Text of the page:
To get a sense of how much home you can afford, visit the National Association of Realtors’ free Home Affordability Calculator at https://www.realtor.com/mortgage/tools/affordability-calculator.

This handy tool will help you determine your home purchasing power depending on your location, annual income, monthly debt and down payment. It also offers a monthly mortgage breakdown that projects what you would pay each month in principal and interest, property taxes, and home insurance.

The Home Affordability Calculator defaults to a back-end DTI ratio of 36 percent. If the monthly cost estimate at that ratio is significantly higher than what you’re currently paying for housing, you need to consider whether or not you can make up the difference each month in your budget.

If not, you may want to lower your target purchase price to a more conservative DTI ratio. The tool enables you to scroll through higher and lower price points to see the impact on your monthly payments so you can identify your ideal price point.

(Note: This tool only provides an estimate of your purchasing power. You will need to secure pre-approval from a mortgage lender to know your true mortgage approval amount and monthly payment projections.)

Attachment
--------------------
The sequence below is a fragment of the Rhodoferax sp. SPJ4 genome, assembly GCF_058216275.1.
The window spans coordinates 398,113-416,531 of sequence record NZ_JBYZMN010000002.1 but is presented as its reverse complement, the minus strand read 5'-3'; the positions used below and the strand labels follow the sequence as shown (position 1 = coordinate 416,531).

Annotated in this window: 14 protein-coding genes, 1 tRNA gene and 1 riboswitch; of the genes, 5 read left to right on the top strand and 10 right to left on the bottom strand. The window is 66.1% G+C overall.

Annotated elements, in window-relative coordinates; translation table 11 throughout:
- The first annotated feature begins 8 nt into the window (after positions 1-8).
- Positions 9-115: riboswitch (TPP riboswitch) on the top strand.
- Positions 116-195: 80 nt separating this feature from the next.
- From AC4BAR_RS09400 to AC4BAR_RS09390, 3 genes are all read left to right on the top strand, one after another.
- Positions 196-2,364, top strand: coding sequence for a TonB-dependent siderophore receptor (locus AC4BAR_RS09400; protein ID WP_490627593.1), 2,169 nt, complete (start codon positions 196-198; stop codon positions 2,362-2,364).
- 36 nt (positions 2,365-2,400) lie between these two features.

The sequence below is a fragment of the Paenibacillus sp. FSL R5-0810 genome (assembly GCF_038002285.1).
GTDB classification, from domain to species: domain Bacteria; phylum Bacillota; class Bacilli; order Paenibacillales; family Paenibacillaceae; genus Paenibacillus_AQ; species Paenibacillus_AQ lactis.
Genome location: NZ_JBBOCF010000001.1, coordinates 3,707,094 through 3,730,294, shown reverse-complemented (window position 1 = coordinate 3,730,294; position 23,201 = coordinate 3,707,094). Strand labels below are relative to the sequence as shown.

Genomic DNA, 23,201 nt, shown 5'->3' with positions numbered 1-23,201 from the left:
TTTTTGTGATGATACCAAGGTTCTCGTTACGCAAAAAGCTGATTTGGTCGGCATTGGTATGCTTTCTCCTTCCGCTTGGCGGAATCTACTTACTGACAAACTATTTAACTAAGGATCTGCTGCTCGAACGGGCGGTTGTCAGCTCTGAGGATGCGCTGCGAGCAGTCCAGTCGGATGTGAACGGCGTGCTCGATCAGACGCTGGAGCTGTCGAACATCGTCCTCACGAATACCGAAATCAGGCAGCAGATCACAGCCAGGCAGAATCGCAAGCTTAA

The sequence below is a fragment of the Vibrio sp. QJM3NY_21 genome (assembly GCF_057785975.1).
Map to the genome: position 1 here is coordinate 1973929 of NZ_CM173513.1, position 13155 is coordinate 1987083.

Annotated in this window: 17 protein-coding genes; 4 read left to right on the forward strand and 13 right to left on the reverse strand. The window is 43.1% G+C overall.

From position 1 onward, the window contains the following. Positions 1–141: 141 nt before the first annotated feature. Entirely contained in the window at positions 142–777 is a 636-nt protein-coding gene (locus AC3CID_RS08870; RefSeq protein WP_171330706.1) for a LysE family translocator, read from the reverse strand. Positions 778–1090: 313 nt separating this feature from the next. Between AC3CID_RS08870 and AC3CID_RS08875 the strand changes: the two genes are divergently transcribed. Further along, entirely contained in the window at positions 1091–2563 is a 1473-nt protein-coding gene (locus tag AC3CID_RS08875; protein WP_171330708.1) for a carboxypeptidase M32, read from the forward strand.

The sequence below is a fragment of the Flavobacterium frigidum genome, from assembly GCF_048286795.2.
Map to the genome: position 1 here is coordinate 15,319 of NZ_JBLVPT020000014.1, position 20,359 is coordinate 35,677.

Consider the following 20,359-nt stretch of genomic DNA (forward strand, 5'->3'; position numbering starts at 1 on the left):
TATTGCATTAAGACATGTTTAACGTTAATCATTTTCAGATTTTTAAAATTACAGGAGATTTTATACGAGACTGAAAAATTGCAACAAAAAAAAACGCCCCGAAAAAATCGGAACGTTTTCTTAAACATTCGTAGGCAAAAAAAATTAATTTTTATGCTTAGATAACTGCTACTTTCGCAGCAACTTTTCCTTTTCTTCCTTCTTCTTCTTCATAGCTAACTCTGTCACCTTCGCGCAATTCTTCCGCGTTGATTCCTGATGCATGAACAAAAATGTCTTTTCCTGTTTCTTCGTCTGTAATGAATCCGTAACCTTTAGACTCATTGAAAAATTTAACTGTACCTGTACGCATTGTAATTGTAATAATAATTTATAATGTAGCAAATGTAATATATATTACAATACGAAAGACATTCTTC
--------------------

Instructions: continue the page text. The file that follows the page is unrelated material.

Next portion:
Can I Afford to Buy My Dream Home?

Once you have a sense of your purchasing power, it’s time to find out which neighborhoods and types of homes you can afford. The best way to determine this is to contact a licensed real estate agent. I help homeowners like you every day and can send you a comprehensive list of homes within your budget that meet your specific needs.

If there are homes within your price range and target neighborhoods that meet your criteria—congratulations! It’s time to begin your home search.

If not, you may need to continue saving up for a larger down payment … or adjust your search parameters to find homes that do fit within your budget. I can help you determine the right course for you. 

START LAYING YOUR FOUNDATION TODAY

It’s never too early to start preparing financially for a home purchase. This third step (as well as step 1 and step 2 in my previous posts) will set you on the path toward homeownership … and a secure financial future!

And if you are ready to buy now but don’t have a perfect credit score or a big down payment, don’t get discouraged. There are resources and options available that might make it possible for you to buy a home sooner than you think. We can help.

Want to find out if you’re ready to buy a house? Give me a call! I’ll help you review your options, connect you with one of my trusted mortgage lenders, and help you determine the ideal time to begin your new home search.

The above references an opinion and is for informational purposes only.  It is not intended to be financial advice. Consult a financial professional for advice regarding your individual needs.

Sources:

  1. Bankrate –
    https://www.bankrate.com/finance/mortgages/why-debt-to-income-matters-in-mortgages-1.aspx
  2. The Lenders Network –
    https://thelendersnetwork.com/fha-debt-to-income-ratio/